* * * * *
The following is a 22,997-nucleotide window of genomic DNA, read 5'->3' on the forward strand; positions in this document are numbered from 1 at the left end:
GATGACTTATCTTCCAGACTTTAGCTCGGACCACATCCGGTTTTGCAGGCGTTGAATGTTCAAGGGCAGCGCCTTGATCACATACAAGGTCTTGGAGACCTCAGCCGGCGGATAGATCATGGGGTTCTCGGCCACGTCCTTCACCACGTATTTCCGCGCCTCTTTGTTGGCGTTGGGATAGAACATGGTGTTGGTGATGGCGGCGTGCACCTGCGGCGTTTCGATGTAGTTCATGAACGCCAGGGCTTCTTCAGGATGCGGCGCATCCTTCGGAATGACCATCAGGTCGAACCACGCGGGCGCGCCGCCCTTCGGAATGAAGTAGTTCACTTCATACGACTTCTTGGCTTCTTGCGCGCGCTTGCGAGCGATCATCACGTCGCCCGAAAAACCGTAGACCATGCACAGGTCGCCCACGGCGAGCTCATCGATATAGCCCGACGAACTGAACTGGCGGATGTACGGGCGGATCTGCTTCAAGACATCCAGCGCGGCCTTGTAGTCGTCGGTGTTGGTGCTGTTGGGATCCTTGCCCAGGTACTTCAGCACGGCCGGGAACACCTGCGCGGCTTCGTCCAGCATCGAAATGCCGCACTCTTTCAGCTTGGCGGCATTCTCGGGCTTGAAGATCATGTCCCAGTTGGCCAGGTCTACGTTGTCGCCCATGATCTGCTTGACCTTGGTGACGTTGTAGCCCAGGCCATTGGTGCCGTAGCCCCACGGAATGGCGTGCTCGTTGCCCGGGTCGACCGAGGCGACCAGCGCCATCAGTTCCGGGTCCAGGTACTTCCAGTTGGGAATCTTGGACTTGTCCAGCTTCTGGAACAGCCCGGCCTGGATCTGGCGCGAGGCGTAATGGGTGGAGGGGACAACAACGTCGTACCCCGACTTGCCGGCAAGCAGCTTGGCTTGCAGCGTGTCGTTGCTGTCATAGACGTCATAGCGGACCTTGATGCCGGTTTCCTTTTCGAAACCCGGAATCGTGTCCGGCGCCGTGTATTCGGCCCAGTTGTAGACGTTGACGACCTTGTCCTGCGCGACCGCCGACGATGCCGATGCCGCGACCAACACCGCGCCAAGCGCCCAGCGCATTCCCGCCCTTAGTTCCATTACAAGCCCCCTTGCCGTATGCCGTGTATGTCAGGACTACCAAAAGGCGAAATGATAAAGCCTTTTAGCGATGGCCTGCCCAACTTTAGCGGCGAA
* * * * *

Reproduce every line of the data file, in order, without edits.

The following is a 22,997-nucleotide window of genomic DNA, read 5'->3' on the forward strand; positions in this document are numbered from 1 at the left end:
GATGACTTATCTTCCAGACTTTAGCTCGGACCACATCCGGTTTTGCAGGCGTTGAATGTTCAAGGGCAGCGCCTTGATCACATACAAGGTCTTGGAGACCTCAGCCGGCGGATAGATCATGGGGTTCTCGGCCACGTCCTTCACCACGTATTTCCGCGCCTCTTTGTTGGCGTTGGGATAGAACATGGTGTTGGTGATGGCGGCGTGCACCTGCGGCGTTTCGATGTAGTTCATGAACGCCAGGGCTTCTTCAGGATGCGGCGCATCCTTCGGAATGACCATCAGGTCGAACCACGCGGGCGCGCCGCCCTTCGGAATGAAGTAGTTCACTTCATACGACTTCTTGGCTTCTTGCGCGCGCTTGCGAGCGATCATCACGTCGCCCGAAAAACCGTAGACCATGCACAGGTCGCCCACGGCGAGCTCATCGATATAGCCCGACGAACTGAACTGGCGGATGTACGGGCGGATCTGCTTCAAGACATCCAGCGCGGCCTTGTAGTCGTCGGTGTTGGTGCTGTTGGGATCCTTGCCCAGGTACTTCAGCACGGCCGGGAACACCTGCGCGGCTTCGTCCAGCATCGAAATGCCGCACTCTTTCAGCTTGGCGGCATTCTCGGGCTTGAAGATCATGTCCCAGTTGGCCAGGTCTACGTTGTCGCCCATGATCTGCTTGACCTTGGTGACGTTGTAGCCCAGGCCATTGGTGCCGTAGCCCCACGGAATGGCGTGCTCGTTGCCCGGGTCGACCGAGGCGACCAGCGCCATCAGTTCCGGGTCCAGGTACTTCCAGTTGGGAATCTTGGACTTGTCCAGCTTCTGGAACAGCCCGGCCTGGATCTGGCGCGAGGCGTAATGGGTGGAGGGGACAACAACGTCGTACCCCGACTTGCCGGCAAGCAGCTTGGCTTGCAGCGTGTCGTTGCTGTCATAGACGTCATAGCGGACCTTGATGCCGGTTTCCTTTTCGAAACCCGGAATCGTGTCCGGCGCCGTGTATTCGGCCCAGTTGTAGACGTTGACGACCTTGTCCTGCGCGACCGCCGACGATGCCGATGCCGCGACCAACACCGCGCCAAGCGCCCAGCGCATTCCCGCCCTTAGTTCCATTACAAGCCCCCTTGCCGTATGCCGTGTATGTCAGGACTACCAAAAGGCGAAATGATAAAGCCTTTTAGCGATGGCCTGCCCAACTTTAGCGGCGAA